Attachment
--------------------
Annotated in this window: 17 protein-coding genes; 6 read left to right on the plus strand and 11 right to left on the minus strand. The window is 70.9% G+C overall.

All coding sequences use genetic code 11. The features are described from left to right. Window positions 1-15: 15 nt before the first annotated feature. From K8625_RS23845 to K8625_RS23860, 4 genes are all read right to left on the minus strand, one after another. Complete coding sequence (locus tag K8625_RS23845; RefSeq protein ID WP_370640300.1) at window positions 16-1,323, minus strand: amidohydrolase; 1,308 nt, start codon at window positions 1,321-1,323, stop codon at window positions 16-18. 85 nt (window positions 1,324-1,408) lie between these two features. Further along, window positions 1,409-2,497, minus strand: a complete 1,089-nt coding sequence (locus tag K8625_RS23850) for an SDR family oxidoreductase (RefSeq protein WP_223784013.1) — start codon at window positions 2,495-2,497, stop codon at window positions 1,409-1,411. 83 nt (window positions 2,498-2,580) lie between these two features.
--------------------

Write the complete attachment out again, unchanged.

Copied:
Annotated in this window: 17 protein-coding genes; 6 read left to right on the plus strand and 11 right to left on the minus strand. The window is 70.9% G+C overall.

All coding sequences use genetic code 11. The features are described from left to right. Window positions 1-15: 15 nt before the first annotated feature. From K8625_RS23845 to K8625_RS23860, 4 genes are all read right to left on the minus strand, one after another. Complete coding sequence (locus tag K8625_RS23845; RefSeq protein ID WP_370640300.1) at window positions 16-1,323, minus strand: amidohydrolase; 1,308 nt, start codon at window positions 1,321-1,323, stop codon at window positions 16-18. 85 nt (window positions 1,324-1,408) lie between these two features. Further along, window positions 1,409-2,497, minus strand: a complete 1,089-nt coding sequence (locus tag K8625_RS23850) for an SDR family oxidoreductase (RefSeq protein WP_223784013.1) — start codon at window positions 2,495-2,497, stop codon at window positions 1,409-1,411. 83 nt (window positions 2,498-2,580) lie between these two features.